Source: Automotive News

Categories: Ford

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60 Comments on "Ford Escape, Lincoln MKC Plug-In Hybrids Coming In 2019"

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Escape was not hybrid because CMAX was, that sort of “thinking” gets them going backwards.

(⌐■_■) Trollnonymous

The Escape was hybrid for a while. they licensed Toyota’s HSD.
They should’ve worked to get the Escape to step up to a PHEV but they put their efforts into the Fugly CMax Energi.
A PHEV Escape would’ve sold much more.

No, they licensed some Toyota patents in a deal where Toyota got some injection tech.

Yes, that was back in 06 when the old Escape did offer a hybrid.

The old Escape Hybrid was a nice small SUV. It started to sell fairly well when gas prices went up, unsurprisingly.
When Ford asked Aisin to build more Escape CVT’s so that Ford could sell more Escape Hybrids, Aisin said, “Sorry, no can do!”
Oddly enough, Aisin is owned in large part by Toyota… 😉

Now they should be copying BMW’s REX design.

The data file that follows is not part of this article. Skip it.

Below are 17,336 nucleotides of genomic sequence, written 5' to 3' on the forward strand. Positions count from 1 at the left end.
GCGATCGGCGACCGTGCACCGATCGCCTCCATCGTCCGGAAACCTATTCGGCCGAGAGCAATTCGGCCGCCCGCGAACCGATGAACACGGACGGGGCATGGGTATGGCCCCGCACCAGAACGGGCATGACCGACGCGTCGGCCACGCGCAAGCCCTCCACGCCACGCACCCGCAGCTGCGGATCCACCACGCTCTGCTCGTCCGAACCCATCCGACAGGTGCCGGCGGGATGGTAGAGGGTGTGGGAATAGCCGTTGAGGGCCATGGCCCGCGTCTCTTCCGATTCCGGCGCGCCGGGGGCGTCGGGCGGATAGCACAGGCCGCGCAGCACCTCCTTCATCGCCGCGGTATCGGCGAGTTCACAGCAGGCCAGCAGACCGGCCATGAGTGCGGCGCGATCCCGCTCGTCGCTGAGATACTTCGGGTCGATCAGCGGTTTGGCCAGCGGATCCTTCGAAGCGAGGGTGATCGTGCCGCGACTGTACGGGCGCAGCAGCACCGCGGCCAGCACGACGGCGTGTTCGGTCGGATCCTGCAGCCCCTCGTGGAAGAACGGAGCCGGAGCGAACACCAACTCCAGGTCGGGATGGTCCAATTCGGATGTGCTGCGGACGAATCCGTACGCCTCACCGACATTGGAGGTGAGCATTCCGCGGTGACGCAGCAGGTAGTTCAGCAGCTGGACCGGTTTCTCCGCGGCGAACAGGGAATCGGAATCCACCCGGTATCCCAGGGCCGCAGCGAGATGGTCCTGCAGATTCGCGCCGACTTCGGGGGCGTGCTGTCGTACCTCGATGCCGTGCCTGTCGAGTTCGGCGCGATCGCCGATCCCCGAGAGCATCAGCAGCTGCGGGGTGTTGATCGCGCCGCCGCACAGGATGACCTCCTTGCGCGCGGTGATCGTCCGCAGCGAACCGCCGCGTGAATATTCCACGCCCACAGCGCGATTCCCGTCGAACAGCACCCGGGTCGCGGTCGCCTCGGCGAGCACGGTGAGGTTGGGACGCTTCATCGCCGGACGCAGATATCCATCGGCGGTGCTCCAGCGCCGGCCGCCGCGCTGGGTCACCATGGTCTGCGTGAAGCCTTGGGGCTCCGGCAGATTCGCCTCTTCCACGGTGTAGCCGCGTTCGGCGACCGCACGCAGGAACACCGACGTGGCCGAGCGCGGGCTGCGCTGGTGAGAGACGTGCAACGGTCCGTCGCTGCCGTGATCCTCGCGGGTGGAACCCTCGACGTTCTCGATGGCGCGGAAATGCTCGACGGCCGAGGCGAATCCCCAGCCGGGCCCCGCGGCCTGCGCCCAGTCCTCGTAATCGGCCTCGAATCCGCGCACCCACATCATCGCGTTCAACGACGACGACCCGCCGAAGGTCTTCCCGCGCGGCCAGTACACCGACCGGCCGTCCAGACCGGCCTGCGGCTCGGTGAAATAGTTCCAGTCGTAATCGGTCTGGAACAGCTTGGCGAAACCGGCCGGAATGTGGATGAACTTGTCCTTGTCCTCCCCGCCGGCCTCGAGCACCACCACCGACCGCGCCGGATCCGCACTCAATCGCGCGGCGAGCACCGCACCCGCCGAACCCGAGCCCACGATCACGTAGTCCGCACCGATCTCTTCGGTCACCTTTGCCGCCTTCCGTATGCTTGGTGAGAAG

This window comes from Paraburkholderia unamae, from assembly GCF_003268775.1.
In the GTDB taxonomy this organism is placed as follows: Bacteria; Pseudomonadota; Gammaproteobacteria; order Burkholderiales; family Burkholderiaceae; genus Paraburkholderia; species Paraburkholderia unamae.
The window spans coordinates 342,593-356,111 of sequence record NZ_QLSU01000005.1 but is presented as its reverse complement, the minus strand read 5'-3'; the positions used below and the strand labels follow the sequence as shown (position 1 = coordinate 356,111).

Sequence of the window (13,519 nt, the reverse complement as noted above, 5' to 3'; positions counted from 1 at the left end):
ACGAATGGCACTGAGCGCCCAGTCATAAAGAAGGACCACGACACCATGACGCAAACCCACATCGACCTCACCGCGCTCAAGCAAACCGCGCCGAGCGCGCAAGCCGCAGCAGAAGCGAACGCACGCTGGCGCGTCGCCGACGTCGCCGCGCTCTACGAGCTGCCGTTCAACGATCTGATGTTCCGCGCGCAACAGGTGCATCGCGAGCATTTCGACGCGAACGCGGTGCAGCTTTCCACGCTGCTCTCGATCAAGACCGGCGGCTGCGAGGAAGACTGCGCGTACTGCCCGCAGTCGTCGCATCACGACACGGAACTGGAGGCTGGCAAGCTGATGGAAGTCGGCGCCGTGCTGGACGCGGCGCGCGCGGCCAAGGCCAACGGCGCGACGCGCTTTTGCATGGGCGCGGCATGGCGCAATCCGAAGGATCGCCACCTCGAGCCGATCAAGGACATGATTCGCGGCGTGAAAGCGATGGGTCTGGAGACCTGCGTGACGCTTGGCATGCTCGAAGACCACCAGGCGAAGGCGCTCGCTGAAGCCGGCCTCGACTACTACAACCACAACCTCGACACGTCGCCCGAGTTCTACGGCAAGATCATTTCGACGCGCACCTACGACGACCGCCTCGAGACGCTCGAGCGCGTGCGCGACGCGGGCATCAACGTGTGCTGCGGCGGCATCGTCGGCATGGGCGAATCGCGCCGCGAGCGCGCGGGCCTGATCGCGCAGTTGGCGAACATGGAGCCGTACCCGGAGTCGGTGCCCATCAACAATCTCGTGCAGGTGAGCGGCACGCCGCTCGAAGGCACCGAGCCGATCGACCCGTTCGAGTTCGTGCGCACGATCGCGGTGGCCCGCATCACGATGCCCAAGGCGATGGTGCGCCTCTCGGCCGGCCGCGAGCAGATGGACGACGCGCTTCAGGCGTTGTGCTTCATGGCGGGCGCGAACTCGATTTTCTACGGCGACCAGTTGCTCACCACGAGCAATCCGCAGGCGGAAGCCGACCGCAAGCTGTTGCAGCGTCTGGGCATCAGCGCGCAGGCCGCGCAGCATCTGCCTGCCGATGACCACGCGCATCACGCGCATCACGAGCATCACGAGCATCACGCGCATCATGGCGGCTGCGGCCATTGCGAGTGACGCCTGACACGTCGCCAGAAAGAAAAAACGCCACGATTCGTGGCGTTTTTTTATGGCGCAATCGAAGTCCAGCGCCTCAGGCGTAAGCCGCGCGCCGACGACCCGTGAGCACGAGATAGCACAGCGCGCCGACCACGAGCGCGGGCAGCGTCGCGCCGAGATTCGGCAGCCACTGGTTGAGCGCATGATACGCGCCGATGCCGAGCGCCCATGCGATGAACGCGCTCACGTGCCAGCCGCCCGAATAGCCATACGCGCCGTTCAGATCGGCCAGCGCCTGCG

With a large battery and a small region engine.

But, it’s really too late, We’re all going to wait for the Tesla Model Y.

BMW’s 600cc engine and 2 gallon gas tank is absolutely useless. You would be better off buying a generator at Home Depot and strapping it to the top of the car for longer trips.

That’s hilarious. The cmax IS an escape. The only difference is the power train and wheel size. I have both sitting in my driveway.

They went for the C-Max because the Escape ws threatened by the Prius v and they thought they could compete better by hybridizing the C-Max.

Then gas prices fell and it turned out that the C-Max’s numbered weren’t real.

The C-Max was victim to a tragedy of errors by Ford. Once the MPG fiasco happened, it was pretty much dead as far as a future in the US.

Never updating the CMAX killed it.
Management commitment was Zero.

They eliminated the cargo space by putting the batteries in the hatch back opposed to under the seats where they belong.

Not to mention the 17mi EV range.

Hopefully we see decent cargo space and a 40mi EV range on the 2019 Escape Energi